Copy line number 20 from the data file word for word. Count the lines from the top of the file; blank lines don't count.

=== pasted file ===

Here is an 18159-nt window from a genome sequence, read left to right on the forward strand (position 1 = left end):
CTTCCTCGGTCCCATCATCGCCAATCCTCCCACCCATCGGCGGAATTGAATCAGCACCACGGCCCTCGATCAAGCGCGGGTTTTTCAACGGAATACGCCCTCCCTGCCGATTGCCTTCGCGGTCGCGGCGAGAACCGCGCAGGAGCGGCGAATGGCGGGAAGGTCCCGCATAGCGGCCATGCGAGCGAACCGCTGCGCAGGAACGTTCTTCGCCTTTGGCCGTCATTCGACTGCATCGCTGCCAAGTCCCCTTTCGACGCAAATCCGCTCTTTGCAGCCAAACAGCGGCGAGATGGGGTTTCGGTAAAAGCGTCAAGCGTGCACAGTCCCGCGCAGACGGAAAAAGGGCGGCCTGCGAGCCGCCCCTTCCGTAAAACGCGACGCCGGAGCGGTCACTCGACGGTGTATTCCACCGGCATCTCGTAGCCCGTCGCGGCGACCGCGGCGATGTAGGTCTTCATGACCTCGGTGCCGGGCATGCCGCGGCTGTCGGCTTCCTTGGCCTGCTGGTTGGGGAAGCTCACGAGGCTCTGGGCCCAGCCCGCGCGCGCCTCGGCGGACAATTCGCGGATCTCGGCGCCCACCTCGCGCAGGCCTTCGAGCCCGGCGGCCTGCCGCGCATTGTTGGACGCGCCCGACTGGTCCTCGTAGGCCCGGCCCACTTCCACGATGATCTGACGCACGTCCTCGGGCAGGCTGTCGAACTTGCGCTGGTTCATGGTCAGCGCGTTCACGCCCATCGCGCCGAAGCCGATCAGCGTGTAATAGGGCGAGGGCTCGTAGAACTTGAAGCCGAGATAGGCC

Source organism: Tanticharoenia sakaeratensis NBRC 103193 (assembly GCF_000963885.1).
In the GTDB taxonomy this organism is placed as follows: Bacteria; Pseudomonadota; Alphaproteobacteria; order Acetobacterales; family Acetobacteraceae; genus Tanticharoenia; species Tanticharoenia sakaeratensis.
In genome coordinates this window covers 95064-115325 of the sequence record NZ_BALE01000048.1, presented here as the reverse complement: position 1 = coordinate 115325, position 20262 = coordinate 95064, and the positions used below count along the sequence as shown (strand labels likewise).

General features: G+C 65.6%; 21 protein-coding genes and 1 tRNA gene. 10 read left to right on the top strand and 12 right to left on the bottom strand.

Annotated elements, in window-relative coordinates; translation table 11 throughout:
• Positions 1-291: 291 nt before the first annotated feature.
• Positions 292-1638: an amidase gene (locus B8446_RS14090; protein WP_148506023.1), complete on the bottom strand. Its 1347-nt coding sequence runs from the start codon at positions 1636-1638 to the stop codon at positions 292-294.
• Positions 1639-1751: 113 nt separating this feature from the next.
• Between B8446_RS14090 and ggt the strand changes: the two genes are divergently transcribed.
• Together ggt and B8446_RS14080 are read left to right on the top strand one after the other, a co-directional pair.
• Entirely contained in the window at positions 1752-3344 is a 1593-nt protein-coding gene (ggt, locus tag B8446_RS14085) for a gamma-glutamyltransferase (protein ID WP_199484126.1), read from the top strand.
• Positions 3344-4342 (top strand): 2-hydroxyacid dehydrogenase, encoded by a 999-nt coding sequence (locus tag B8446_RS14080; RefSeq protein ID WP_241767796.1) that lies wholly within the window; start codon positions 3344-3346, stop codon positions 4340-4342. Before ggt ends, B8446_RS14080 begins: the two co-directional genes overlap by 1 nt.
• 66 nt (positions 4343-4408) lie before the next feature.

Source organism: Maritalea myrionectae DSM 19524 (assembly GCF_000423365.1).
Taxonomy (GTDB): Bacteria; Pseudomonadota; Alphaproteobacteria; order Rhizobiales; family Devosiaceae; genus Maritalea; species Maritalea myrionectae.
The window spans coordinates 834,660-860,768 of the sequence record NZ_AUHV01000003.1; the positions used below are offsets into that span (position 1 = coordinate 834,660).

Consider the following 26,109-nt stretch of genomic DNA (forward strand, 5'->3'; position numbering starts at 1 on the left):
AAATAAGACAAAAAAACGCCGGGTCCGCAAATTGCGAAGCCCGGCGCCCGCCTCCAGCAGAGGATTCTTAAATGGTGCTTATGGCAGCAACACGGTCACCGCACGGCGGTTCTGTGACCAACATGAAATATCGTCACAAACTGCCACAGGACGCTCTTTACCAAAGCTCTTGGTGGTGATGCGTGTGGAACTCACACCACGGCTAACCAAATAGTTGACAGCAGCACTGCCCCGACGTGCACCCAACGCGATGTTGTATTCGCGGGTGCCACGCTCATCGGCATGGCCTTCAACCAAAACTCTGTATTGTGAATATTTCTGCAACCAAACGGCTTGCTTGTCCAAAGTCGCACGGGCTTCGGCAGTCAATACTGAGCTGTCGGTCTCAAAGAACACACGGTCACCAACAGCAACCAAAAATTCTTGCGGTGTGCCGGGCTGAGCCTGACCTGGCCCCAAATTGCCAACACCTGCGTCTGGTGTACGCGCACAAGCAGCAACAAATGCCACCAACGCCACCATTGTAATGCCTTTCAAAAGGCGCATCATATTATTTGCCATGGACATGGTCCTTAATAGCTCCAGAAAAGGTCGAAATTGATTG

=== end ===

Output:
AAATAAGACAAAAAAACGCCGGGTCCGCAAATTGCGAAGCCCGGCGCCCGCCTCCAGCAGAGGATTCTTAAATGGTGCTTATGGCAGCAACACGGTCACCGCACGGCGGTTCTGTGACCAACATGAAATATCGTCACAAACTGCCACAGGACGCTCTTTACCAAAGCTCTTGGTGGTGATGCGTGTGGAACTCACACCACGGCTAACCAAATAGTTGACAGCAGCACTGCCCCGACGTGCACCCAACGCGATGTTGTATTCGCGGGTGCCACGCTCATCGGCATGGCCTTCAACCAAAACTCTGTATTGTGAATATTTCTGCAACCAAACGGCTTGCTTGTCCAAAGTCGCACGGGCTTCGGCAGTCAATACTGAGCTGTCGGTCTCAAAGAACACACGGTCACCAACAGCAACCAAAAATTCTTGCGGTGTGCCGGGCTGAGCCTGACCTGGCCCCAAATTGCCAACACCTGCGTCTGGTGTACGCGCACAAGCAGCAACAAATGCCACCAACGCCACCATTGTAATGCCTTTCAAAAGGCGCATCATATTATTTGCCATGGACATGGTCCTTAATAGCTCCAGAAAAGGTCGAAATTGATTG